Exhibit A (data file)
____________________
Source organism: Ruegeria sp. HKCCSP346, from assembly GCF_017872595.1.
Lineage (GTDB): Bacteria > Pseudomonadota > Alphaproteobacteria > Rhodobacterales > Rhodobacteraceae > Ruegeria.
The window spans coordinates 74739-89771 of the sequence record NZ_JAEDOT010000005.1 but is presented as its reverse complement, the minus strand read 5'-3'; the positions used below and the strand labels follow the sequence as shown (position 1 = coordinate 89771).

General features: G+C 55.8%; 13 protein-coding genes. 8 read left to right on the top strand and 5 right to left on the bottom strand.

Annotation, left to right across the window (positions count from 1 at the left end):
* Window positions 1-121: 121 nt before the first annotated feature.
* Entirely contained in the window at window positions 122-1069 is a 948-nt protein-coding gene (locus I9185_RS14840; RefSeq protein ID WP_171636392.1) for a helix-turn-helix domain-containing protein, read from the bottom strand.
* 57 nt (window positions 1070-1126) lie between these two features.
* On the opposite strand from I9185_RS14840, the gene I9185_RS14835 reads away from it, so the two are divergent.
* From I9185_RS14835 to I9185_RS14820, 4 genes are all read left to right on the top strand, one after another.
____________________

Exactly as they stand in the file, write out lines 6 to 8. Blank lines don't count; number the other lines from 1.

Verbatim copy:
* Window positions 1-121: 121 nt before the first annotated feature.
* Entirely contained in the window at window positions 122-1069 is a 948-nt protein-coding gene (locus I9185_RS14840; RefSeq protein ID WP_171636392.1) for a helix-turn-helix domain-containing protein, read from the bottom strand.
* 57 nt (window positions 1070-1126) lie between these two features.